Cyprus
is generally 17–19 °C (63–66 °F) during the day and 8–10 °C (46–50 °F) at night.[132]

The Troodos Mountains
Troodos Mountains
experience heavy snowfall in winter

The middle of summer is hot – in July and August on the coast the average temperature is usually around 33 °C (91 °F) during the day and around 22 °C (72 °F) at night (inland, in the highlands average temperature exceeds 35 °C (95 °F)) while in the June and September on the coast the average temperature is usually around 30 °C (86 °F) during the day and around 20 °C (68 °F) at night in Limassol, while is usually around 28 °C (82 °F) during the day and around 18 °C (64 °F) at night in Paphos. Large fluctuations in temperature are rare. Inland temperatures are more extreme, with colder winters and hotter summers compared with the coast of the island.[132] Average annual temperature of sea is 21–22 °C (70–72 °F), from 17 °C (63 °F) in February to 27–28 °C (81–82 °F) in August (depending on the location). In total 7 months – from May to November – the average sea temperature exceeds 20 °C (68 °F).[133] Sunshine hours on the coast are around 3,200 per year, from an average of 5–6 hours of sunshine per day in December to an average of 12–13 hours in July.[133] This is about double that of cities in the northern half of Europe; for comparison, London receives about 1,540 per year.[134] In December, London receives about 50 hours of sunshine[134] while coastal locations in Cyprus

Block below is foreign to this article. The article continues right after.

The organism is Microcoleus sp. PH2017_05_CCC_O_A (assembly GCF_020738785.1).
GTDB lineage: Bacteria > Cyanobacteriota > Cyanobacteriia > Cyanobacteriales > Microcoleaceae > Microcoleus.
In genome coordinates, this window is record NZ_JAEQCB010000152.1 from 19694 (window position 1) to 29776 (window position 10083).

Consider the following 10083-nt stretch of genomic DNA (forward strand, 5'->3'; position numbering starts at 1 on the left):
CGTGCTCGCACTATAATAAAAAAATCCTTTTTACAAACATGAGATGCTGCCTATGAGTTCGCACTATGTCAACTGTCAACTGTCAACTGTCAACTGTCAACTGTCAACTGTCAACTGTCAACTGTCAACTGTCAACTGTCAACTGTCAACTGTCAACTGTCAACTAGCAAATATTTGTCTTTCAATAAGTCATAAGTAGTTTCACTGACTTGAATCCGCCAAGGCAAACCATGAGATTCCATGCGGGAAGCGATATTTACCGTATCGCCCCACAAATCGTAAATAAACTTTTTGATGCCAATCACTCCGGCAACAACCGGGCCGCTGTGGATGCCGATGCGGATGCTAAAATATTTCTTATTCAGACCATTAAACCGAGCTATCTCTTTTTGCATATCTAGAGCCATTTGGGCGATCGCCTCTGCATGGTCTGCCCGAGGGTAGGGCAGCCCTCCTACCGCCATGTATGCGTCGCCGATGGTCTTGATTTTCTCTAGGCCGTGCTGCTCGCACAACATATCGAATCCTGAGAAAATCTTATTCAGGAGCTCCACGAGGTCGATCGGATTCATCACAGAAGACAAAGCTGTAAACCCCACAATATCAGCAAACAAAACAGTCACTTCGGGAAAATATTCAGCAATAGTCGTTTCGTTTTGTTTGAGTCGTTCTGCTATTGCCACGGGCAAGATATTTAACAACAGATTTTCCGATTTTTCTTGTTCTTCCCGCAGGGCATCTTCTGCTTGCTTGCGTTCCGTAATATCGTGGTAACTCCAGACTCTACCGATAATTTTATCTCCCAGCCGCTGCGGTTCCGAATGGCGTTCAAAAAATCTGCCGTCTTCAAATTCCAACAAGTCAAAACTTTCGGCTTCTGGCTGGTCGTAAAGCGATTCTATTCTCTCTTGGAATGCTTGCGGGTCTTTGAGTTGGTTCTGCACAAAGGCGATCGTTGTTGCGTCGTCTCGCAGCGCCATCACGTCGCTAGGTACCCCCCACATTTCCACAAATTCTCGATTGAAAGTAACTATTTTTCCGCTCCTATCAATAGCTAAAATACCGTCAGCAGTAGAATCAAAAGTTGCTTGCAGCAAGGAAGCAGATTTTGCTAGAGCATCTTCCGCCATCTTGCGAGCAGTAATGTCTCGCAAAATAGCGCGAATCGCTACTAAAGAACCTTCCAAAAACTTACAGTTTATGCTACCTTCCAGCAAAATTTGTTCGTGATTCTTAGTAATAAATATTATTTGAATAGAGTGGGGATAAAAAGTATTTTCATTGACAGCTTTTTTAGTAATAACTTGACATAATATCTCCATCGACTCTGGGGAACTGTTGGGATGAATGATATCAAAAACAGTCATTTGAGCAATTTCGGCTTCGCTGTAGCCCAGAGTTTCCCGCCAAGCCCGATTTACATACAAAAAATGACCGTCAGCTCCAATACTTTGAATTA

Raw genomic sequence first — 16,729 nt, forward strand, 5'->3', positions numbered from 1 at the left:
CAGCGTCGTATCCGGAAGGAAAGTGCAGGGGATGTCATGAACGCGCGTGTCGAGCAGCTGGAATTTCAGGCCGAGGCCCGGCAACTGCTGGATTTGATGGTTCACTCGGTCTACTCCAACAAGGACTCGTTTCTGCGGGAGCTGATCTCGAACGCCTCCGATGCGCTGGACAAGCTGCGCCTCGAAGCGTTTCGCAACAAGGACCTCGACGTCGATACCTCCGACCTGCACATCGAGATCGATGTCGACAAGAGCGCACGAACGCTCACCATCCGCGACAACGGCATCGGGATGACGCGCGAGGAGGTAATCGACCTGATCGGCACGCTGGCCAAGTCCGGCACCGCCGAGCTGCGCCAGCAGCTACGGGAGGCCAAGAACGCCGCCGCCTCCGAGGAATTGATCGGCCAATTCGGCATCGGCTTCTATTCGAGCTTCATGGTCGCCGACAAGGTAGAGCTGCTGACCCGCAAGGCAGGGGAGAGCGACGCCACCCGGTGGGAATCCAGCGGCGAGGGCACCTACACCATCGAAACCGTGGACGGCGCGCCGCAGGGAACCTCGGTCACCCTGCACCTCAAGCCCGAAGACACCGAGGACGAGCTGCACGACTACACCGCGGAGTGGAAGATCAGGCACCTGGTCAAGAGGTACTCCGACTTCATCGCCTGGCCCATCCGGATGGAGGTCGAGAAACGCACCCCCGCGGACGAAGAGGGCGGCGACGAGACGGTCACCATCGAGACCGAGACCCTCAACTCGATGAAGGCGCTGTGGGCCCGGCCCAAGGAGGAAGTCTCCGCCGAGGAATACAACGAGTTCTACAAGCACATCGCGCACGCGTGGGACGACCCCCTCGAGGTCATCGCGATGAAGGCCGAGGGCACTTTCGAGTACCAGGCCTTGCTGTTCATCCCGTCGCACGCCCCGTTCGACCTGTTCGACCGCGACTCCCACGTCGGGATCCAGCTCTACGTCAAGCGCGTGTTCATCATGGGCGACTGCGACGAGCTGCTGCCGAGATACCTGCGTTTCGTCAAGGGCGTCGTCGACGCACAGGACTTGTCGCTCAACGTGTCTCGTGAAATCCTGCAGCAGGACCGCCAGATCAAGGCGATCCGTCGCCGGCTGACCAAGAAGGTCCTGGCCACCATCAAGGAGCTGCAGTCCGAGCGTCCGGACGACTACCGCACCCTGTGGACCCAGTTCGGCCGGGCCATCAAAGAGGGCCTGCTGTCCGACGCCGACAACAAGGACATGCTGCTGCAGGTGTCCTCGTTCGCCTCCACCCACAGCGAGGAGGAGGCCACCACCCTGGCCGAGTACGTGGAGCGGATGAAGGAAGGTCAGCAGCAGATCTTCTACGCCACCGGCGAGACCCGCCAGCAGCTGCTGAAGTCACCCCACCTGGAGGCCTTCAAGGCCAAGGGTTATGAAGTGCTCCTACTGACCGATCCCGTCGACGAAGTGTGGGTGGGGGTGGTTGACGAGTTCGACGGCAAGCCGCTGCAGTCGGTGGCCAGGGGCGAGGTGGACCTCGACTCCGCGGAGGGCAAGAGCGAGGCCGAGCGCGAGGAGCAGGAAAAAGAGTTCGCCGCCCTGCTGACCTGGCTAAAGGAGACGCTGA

Cyprus
about 180 hours (almost as much as in May in London). Water supply

The Kaledonia Falls in the Troodos Mountains

Kouris Dam
Kouris Dam
overflow in April 2012

Cyprus
Cyprus